By Father Joe Waters

Faith and Dementia

Question: Recently, I visited my grandmother, who has been struggling with dementia and is now in hospice care. As I sat with her to pray and keep her company, I longed for her to recognize me. I wanted to thank her for being there to help raise me and tell her how much I would miss her. I told her anyways, but I couldn't help wondering; was she able to understand me and what happens to us spiritually when we're going through dementia, Alzheimer's, or any similar disease?

Answer: When someone we love is experiencing dementia, is in a coma, or is otherwise unconscious, we should not be so concerned about whether they understand our words. By our compassionate presence with them as they journey through this challenging season of their life, we share a communion of faith and love that speaks in a manner deeper than words. Human consciousness is a mysterious reality. Our minds are capable of the beautiful integration of our many experiences. If one thinks of our dreaming, we learn how our subconscious mind recognizes aspects of our experience that our conscious mind might have missed. Or we can appreciate how our mind can help us work through emotional struggles even if our conscious mind finds them too difficult to bear.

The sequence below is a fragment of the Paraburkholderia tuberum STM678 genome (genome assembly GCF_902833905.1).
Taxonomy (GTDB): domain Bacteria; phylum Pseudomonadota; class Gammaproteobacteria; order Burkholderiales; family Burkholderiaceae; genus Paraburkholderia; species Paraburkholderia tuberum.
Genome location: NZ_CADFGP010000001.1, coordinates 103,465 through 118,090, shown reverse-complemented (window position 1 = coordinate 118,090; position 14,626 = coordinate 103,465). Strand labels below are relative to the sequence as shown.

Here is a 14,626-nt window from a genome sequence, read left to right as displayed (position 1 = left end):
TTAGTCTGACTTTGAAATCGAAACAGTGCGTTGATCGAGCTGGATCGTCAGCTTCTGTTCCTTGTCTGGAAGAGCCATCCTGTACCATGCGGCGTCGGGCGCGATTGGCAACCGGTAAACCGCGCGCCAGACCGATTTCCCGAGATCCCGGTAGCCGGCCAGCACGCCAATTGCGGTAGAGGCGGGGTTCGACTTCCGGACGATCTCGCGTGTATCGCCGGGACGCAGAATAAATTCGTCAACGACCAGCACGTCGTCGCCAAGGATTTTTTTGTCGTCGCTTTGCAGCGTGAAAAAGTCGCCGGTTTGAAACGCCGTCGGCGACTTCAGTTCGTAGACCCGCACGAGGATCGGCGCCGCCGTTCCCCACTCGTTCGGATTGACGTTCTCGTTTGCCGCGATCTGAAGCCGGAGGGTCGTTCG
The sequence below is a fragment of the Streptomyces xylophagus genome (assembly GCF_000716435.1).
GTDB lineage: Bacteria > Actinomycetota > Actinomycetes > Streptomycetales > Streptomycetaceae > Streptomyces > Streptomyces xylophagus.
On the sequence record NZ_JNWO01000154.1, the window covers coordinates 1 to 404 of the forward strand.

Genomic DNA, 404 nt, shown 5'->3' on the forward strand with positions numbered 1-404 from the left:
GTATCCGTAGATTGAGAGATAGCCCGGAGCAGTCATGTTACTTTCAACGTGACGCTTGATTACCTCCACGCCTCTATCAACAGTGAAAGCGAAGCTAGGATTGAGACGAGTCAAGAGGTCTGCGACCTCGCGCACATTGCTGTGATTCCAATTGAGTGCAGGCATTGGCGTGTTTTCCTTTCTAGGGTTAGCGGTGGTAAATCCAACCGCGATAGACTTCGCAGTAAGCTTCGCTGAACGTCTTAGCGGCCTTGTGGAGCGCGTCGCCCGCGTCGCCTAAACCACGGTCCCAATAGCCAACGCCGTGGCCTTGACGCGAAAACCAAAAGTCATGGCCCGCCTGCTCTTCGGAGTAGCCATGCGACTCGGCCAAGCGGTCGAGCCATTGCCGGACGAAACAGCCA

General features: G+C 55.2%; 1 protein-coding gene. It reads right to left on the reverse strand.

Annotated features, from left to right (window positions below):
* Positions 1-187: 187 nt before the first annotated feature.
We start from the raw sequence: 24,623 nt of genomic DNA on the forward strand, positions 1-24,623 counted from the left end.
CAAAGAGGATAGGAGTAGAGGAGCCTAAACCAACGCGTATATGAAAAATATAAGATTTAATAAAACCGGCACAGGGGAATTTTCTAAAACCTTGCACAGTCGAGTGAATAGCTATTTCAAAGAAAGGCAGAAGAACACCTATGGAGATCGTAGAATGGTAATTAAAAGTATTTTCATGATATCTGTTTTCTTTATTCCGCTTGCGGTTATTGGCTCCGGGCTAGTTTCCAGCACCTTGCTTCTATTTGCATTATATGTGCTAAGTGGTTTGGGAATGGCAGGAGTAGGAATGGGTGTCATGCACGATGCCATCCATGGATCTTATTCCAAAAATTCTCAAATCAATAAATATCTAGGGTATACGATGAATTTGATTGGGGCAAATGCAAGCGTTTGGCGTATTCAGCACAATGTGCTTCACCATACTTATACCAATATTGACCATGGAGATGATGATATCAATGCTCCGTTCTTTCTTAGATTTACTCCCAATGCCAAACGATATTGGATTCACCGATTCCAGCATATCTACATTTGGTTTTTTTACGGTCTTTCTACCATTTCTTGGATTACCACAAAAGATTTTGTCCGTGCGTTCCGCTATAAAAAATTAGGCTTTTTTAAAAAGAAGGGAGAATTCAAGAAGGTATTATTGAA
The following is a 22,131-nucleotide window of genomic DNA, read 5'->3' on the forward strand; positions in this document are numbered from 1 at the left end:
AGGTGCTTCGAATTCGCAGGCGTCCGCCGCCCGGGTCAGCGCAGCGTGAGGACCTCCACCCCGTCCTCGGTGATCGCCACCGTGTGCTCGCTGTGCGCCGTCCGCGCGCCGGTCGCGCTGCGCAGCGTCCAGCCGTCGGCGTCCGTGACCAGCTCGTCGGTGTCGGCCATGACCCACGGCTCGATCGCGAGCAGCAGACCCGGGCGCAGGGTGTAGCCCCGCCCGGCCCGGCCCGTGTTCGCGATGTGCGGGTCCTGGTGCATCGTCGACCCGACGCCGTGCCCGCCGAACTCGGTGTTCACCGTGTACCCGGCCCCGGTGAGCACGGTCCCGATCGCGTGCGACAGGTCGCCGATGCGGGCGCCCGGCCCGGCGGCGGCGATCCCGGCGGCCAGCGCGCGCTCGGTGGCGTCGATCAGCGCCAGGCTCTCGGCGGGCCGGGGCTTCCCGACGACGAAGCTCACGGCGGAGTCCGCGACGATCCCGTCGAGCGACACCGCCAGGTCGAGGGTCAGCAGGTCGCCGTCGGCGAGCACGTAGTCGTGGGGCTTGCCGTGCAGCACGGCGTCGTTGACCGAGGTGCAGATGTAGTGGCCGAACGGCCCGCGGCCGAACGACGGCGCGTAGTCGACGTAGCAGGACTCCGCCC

We should also remember that expressing our love, gratitude, or forgiveness for a loved one is as important for us as it is for those to whom we speak. In addition, when speaking to those who have dementia or are otherwise unable to communicate their true feelings, we can focus on their inherent dignity. We can relate to them more calmly and become more comfortable simply being with them rather than expecting anything from them.    

As for one’s spiritual experience when in dementia or unconscious, we know these states are not obstacles for God’s grace. We should continuously assure them of God’s love and mercy when they might be anxious and when possible, pray with them the prayers that are etched on their memory. When we pray with them, often the prayers will serve as a comfort to them, and to us.


Father Joe Waters is Judicial Vicar and Censor Librorum of the Diocese of St. Petersburg.

If you have a question you would like us to consider for this series, email communicate@dosp.org.